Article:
How To: Master Math Facts: Cover-Copy-Compare

This intervention promotes the acquisition of math facts. The  student is given a sheet containing math facts to practice. The student studies each math fact with answer that appears on the sheet, covers the fact briefly and copies it from memory, then compares the student-copied math fact and answer to the original correct model (Joseph et al., 2011; Skinner, McLaughlin & Logan, 1997).



Procedures: Here are the steps of Cover-Copy-Compare for math facts:


STEP 1:  [Teacher] Create a Cover-Copy-Compare math fact sheet.  The teacher selects up to 10 math facts  for the student to practice during the session and writes those facts (including number sentence and answer) as correct models into the left column of the Cover-Copy-Compare Worksheet (horizontal or vertical poblems). The teacher then pre-folds the sheet using as a guide the vertical dashed line ('fold line') dividing the left side of the student worksheet.


STEP 2: [Student] Use the Cover-Copy-Compare procedures. During the Cover-Copy-Compare intervention, the student is trained to follow these self-directed steps for each math fact:

  • Study the correctly completed math fact (model) that appears in the left column of the sheet.
  • Fold the left side of the page over at the pre-folded vertical crease to hide the original math fact ('Cover').
  • Copy from memory the math fact and answer, writing it in the first response blank under the 'Student Response' section of the Cover-Copy-Compare worksheet ('Copy').
  • Uncover the original correct model and compare it to the student response ('Compare'). If the student has written the math fact and answer CORRECTLY,  the student moves to the next item on the list and repeats these procedures. If the student has written the math fact INCORRECTLY, the student draws a line through the incorrect response, studies the correct model again, covers the model, copies the model again from memory into the second response blank under the 'Student Response' section of the sheet, and again checks the correctness of the copied item..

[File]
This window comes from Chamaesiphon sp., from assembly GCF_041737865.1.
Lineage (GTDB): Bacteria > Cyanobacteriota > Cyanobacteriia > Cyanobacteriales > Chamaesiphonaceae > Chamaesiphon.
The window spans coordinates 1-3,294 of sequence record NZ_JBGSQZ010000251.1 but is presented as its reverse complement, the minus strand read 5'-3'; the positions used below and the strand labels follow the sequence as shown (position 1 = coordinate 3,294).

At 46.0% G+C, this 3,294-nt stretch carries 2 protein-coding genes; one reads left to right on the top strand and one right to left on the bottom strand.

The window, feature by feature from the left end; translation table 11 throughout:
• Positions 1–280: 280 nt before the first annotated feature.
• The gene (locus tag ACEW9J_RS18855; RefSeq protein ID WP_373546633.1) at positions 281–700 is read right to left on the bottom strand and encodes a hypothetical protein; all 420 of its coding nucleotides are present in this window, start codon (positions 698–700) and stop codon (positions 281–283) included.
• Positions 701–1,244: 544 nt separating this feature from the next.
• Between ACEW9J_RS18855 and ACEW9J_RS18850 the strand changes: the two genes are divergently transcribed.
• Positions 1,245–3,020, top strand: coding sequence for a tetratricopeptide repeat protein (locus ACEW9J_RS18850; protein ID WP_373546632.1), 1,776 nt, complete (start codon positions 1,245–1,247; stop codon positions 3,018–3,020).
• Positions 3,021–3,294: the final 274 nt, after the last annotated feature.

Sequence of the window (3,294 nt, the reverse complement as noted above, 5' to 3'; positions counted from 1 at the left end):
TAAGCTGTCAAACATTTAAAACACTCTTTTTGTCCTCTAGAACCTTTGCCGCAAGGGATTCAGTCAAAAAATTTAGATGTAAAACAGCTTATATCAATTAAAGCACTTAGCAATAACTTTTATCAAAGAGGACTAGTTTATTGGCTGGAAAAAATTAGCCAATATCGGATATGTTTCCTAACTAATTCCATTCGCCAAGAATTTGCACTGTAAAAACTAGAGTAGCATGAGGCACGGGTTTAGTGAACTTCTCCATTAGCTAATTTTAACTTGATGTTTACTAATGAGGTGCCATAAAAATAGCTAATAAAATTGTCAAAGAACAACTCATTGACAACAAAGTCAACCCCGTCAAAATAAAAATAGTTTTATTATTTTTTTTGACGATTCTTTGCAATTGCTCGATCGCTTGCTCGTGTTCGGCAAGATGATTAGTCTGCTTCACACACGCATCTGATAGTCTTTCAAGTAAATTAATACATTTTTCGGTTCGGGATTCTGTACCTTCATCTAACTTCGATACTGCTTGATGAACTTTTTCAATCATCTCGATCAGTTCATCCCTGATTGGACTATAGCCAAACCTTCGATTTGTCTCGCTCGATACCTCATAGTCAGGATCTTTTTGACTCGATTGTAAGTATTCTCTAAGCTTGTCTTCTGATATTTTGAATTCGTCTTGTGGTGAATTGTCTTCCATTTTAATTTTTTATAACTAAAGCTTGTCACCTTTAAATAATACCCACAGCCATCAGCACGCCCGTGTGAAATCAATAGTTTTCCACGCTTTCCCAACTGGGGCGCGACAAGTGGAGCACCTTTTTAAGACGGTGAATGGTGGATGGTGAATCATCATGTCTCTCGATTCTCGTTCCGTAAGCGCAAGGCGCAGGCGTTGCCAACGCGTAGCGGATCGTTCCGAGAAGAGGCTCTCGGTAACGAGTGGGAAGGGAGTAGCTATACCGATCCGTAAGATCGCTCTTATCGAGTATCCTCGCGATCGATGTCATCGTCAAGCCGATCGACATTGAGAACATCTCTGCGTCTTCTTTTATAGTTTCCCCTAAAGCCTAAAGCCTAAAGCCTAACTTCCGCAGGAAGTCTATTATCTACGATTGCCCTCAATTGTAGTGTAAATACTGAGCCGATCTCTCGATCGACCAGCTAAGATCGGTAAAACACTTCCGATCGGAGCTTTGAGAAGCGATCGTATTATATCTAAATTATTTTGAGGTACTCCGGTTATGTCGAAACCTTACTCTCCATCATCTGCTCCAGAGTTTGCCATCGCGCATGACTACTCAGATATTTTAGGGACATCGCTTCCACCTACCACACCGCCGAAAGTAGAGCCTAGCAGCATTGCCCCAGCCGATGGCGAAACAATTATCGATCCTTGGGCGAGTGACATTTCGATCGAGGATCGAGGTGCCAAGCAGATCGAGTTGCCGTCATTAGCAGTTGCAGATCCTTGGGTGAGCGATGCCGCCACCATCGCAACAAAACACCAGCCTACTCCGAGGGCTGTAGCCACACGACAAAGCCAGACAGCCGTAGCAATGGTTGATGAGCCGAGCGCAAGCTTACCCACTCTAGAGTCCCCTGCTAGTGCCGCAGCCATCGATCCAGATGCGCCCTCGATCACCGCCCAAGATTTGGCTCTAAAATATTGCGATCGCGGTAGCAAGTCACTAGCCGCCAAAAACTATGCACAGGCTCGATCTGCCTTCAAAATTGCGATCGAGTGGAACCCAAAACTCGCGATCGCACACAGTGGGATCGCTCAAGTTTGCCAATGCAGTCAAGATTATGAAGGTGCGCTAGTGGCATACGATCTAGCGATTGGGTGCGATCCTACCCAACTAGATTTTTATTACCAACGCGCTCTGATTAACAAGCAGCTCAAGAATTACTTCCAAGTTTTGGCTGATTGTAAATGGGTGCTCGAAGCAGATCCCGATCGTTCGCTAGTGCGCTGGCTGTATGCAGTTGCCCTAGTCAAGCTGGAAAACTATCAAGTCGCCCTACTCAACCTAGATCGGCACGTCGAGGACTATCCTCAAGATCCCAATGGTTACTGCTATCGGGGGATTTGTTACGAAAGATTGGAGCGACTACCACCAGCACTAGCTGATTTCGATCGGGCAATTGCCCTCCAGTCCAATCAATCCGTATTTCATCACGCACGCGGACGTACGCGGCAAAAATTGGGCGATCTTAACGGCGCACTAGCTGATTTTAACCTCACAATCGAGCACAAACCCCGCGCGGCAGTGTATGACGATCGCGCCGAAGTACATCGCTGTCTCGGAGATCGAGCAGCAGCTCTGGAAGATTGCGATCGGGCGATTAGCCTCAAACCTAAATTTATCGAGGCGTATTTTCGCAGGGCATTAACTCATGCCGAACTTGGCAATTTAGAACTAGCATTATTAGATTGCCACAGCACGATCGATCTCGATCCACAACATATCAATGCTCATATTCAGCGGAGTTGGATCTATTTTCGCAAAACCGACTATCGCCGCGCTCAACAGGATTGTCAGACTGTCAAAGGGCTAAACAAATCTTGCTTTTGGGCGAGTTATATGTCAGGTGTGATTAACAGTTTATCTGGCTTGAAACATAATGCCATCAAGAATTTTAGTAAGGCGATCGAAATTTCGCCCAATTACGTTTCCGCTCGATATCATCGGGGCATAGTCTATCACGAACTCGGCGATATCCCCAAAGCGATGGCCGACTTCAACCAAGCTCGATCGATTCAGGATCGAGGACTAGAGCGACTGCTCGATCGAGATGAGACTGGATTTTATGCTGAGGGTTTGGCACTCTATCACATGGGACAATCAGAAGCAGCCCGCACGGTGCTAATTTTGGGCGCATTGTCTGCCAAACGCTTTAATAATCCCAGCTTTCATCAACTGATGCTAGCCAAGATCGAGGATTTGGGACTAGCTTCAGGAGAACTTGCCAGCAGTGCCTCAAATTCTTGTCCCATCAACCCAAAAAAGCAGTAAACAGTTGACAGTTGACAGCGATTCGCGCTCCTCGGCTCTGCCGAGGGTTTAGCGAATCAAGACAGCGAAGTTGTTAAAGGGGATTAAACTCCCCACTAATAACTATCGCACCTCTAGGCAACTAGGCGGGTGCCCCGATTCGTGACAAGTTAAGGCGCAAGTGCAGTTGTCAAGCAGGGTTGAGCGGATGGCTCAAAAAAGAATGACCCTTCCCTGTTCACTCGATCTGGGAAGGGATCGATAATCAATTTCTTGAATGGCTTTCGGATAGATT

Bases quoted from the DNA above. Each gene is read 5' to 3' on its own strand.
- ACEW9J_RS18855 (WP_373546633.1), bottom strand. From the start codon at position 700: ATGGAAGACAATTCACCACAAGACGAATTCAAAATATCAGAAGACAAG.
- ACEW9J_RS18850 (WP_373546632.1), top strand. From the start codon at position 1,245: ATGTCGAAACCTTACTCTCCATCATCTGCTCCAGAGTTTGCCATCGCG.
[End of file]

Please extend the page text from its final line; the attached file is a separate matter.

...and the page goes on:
• Continue until all math facts on the sheet have been copied and checked against the correct models.

STEP 3: [Teacher] Log: items mastered by the student. The teacher should formulate an objective standard for judging that the student using Cover-Copy-Compare has 'mastered' a particular math fact (e.g., when the student is able to copy that fact with answer from memory without error on three successive occasions).  The teacher can then apply this standard for mastery to identify and log items mastered in each session, using the appropriate Cover-Copy-Compare Log Sheet. 


Variations:  One modification of Cover-Copy-Compare that may make it even more effective is to have the student respond orally. The student covers the original math fact and orally states the fact and answer rather than putting it in writing (Skinner, Bamberg, Smith, & Powell, 1993). Because students can often respond more quickly by stating rather than writing their response, oral responding can speed the task and result in a larger number of effective learning trials in the time allocated.


  • Joseph, L. M., Konrad, M., Cates, G., Vajcner, T., Eveleigh, E., & Fishley, K. M. (2011). A meta-analytic review of the cover-copy-compare and variations of this self-management procedure. Psychology in the Schools, 49(2), 122-136.
  • Skinner, C. H., Bamberg, H. W., Smith, E. S., & Powell, S. S. (1993). Cognitive cover, copy, and compare: Subvocal responding to increase rates of accurate division responding. Remedial and Special Education, 14(1), 49-56.
  • Skinner, C. H., McLaughlin, T. F., & Logan, P. (1997). Cover, copy, and compare: A self-managed academic intervention effective across skills, students, and settings. Journal of Behavioral Education, 7, 295-306.